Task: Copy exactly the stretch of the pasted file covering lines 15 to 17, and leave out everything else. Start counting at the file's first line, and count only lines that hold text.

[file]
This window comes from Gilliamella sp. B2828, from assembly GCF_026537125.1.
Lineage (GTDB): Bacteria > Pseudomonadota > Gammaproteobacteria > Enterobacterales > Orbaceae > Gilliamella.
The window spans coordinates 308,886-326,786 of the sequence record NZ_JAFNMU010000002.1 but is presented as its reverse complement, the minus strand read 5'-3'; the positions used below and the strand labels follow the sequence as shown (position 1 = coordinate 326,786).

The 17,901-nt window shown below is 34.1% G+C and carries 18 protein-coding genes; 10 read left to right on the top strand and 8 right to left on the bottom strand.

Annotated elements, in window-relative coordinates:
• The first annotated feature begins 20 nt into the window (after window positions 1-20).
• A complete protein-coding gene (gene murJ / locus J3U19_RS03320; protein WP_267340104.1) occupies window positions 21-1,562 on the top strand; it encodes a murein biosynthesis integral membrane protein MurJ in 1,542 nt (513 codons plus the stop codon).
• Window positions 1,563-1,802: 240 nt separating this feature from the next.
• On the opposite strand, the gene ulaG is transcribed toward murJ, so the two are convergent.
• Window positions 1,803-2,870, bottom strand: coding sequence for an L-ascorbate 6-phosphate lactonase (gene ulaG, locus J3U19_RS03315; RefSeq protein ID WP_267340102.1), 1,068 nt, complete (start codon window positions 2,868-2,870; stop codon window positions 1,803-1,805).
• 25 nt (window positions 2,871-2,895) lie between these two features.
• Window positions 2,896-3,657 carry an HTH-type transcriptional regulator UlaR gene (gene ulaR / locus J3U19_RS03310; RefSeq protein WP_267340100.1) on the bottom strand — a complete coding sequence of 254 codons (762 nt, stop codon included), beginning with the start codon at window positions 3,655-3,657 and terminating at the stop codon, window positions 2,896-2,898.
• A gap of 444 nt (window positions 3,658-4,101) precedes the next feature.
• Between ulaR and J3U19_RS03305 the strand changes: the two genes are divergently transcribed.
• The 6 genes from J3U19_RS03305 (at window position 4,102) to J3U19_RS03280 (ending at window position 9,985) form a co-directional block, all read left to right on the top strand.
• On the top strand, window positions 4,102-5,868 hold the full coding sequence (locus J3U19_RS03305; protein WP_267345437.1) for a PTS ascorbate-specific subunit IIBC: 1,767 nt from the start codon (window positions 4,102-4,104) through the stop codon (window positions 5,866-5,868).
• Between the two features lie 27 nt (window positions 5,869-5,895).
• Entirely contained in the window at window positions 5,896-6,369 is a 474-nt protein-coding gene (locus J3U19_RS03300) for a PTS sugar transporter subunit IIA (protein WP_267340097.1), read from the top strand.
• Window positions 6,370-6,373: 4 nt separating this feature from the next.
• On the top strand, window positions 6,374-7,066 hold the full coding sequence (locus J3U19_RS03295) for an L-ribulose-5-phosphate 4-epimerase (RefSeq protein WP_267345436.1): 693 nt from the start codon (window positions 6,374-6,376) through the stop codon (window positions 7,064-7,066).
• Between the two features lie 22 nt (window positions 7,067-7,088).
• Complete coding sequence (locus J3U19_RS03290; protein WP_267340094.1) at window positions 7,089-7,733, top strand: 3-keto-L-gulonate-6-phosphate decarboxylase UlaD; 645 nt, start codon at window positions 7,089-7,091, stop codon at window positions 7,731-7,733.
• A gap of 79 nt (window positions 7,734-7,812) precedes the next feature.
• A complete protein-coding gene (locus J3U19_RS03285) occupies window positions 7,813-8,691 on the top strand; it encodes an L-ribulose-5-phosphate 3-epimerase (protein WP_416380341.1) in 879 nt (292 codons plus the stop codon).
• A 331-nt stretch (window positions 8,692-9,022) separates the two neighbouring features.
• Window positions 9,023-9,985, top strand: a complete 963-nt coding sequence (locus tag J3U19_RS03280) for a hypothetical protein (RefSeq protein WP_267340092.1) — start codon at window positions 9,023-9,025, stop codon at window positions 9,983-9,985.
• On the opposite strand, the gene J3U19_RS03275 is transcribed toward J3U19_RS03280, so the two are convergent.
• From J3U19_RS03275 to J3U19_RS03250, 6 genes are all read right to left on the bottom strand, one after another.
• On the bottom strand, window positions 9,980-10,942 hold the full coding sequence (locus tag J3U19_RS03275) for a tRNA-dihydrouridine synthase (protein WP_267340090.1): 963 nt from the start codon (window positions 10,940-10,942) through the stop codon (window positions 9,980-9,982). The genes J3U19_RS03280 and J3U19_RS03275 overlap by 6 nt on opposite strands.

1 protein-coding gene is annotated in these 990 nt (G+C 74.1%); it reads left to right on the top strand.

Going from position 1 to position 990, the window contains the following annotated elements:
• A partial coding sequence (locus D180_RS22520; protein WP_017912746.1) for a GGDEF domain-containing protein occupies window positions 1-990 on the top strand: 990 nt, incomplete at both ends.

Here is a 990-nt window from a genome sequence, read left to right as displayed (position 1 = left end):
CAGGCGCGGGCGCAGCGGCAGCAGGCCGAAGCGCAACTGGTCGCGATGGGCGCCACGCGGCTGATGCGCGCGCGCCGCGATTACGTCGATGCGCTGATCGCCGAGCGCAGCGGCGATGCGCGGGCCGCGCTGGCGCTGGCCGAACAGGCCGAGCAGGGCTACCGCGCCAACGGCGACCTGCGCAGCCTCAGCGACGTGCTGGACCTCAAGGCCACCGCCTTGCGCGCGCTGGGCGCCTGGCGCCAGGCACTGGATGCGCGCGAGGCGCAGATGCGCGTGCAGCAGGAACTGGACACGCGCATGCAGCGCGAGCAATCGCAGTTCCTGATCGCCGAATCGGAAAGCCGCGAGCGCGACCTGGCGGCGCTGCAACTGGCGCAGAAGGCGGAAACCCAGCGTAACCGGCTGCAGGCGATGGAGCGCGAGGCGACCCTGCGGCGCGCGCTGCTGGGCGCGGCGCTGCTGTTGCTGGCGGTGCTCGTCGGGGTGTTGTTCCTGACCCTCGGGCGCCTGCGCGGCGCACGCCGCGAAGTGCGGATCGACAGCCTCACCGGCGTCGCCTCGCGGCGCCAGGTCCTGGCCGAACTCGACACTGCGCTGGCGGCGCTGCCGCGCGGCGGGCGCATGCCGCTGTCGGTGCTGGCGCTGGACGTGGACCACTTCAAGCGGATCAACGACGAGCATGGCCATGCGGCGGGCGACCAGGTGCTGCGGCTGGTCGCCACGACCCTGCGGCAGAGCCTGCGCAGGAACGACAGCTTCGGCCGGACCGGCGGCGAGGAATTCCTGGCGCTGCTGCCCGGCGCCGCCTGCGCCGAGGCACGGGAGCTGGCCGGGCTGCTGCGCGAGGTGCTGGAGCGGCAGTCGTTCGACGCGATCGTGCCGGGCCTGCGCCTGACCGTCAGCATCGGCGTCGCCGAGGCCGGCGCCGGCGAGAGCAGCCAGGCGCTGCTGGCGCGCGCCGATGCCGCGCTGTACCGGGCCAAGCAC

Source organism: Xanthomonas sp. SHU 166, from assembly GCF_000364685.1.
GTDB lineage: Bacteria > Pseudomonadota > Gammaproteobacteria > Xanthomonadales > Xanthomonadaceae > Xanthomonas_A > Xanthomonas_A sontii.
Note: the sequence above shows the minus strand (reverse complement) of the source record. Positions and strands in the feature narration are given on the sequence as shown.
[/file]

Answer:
• The 6 genes from J3U19_RS03305 (at window position 4,102) to J3U19_RS03280 (ending at window position 9,985) form a co-directional block, all read left to right on the top strand.
• On the top strand, window positions 4,102-5,868 hold the full coding sequence (locus J3U19_RS03305; protein WP_267345437.1) for a PTS ascorbate-specific subunit IIBC: 1,767 nt from the start codon (window positions 4,102-4,104) through the stop codon (window positions 5,866-5,868).
• Between the two features lie 27 nt (window positions 5,869-5,895).